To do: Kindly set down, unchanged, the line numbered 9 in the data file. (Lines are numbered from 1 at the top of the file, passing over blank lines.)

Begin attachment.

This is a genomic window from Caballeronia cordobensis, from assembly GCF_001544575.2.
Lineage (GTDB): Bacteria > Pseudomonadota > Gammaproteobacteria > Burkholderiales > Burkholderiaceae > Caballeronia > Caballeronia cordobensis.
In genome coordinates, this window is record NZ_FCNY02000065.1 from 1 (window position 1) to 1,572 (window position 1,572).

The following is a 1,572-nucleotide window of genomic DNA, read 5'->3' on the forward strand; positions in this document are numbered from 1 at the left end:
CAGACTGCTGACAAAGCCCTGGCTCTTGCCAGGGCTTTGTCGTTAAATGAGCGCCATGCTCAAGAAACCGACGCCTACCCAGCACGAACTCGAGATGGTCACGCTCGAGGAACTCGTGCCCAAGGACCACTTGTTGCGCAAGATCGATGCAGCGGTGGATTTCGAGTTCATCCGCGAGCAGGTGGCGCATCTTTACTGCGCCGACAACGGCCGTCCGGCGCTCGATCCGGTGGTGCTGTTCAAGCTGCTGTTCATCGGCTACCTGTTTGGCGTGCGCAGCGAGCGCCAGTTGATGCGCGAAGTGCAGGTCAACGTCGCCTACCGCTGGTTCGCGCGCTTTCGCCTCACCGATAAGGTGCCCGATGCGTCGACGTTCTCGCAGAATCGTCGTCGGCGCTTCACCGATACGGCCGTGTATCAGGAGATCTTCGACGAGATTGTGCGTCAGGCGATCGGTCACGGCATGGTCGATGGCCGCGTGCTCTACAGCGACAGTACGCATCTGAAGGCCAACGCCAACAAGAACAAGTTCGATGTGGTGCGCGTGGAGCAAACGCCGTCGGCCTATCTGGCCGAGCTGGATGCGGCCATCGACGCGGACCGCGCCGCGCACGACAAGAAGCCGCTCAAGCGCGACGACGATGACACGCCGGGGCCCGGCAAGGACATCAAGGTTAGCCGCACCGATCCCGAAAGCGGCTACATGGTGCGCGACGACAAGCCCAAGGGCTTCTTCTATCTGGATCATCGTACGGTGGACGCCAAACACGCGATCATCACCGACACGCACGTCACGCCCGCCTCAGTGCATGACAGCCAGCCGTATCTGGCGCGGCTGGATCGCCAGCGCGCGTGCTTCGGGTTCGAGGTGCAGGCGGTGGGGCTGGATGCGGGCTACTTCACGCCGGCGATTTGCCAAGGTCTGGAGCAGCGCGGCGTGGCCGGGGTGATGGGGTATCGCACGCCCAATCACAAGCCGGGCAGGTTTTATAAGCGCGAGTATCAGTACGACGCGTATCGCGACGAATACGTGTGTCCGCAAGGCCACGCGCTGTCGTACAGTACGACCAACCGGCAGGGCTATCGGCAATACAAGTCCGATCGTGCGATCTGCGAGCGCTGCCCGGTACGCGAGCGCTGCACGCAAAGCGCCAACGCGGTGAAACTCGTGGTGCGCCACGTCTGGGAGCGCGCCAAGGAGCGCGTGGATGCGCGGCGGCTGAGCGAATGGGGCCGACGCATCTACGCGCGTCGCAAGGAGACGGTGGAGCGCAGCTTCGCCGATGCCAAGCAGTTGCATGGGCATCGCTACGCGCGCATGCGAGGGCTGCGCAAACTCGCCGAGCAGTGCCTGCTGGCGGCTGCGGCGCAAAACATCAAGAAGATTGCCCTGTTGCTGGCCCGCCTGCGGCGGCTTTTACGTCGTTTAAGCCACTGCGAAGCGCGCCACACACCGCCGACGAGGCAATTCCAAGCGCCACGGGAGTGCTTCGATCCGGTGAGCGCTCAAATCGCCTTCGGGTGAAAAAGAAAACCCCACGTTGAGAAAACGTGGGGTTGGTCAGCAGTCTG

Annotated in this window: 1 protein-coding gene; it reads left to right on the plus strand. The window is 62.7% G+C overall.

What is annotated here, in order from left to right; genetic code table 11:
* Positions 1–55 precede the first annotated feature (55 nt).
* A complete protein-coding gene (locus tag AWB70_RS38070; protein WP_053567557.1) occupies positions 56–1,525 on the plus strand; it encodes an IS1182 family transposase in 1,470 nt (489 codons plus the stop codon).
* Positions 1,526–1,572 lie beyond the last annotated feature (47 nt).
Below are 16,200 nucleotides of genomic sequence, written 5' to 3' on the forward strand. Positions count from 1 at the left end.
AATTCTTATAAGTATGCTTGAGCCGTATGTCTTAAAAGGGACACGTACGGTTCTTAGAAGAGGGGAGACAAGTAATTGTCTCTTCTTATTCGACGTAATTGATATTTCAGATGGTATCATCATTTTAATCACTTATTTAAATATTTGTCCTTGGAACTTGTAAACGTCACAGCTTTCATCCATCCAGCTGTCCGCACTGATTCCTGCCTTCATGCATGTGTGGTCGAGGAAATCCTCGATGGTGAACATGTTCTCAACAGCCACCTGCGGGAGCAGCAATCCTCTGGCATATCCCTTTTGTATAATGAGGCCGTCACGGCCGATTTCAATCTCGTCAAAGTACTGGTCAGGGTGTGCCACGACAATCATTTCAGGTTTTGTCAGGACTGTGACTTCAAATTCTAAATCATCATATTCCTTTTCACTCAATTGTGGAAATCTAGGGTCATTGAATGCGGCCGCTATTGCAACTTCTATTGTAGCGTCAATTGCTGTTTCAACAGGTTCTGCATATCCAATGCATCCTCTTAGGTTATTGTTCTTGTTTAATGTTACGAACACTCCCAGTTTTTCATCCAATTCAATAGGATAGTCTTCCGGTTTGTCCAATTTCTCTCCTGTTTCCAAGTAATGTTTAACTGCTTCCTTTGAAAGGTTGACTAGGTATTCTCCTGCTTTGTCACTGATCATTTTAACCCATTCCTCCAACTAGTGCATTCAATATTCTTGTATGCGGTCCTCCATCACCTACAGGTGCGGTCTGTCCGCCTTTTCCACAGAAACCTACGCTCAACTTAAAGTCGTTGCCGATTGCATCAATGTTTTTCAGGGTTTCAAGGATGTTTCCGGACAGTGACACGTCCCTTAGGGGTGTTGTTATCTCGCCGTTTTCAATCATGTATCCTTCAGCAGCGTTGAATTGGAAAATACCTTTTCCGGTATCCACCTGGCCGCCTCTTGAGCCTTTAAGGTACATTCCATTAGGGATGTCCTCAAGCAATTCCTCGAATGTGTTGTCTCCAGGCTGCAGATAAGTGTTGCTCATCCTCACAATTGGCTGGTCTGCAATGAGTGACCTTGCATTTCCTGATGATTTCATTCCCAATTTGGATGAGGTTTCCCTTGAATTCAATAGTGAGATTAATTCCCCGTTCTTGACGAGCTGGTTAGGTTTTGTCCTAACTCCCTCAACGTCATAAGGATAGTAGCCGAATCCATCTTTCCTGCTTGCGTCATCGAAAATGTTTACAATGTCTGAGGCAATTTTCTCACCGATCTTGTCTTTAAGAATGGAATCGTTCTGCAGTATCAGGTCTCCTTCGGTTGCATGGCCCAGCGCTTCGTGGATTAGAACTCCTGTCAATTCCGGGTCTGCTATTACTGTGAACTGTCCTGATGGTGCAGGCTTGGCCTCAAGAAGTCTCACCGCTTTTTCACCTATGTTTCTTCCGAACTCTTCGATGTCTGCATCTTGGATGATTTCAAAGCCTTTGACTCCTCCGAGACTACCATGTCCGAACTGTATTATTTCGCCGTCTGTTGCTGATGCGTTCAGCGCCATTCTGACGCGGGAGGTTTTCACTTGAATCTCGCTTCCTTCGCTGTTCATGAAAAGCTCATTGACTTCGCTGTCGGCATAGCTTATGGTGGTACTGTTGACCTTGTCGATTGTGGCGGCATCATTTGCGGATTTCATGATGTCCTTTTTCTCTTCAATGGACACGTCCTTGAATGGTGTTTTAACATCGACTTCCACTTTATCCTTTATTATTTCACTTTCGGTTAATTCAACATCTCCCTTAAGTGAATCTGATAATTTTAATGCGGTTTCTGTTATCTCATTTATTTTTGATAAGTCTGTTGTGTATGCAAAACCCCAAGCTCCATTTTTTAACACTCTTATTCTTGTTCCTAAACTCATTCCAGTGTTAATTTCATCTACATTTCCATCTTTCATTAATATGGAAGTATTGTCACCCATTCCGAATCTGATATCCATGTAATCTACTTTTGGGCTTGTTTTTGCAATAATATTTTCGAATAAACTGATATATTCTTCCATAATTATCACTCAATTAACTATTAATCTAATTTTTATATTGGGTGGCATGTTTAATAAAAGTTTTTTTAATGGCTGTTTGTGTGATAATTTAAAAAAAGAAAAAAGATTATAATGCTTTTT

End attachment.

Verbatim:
* A complete protein-coding gene (locus tag AWB70_RS38070; protein WP_053567557.1) occupies positions 56–1,525 on the plus strand; it encodes an IS1182 family transposase in 1,470 nt (489 codons plus the stop codon).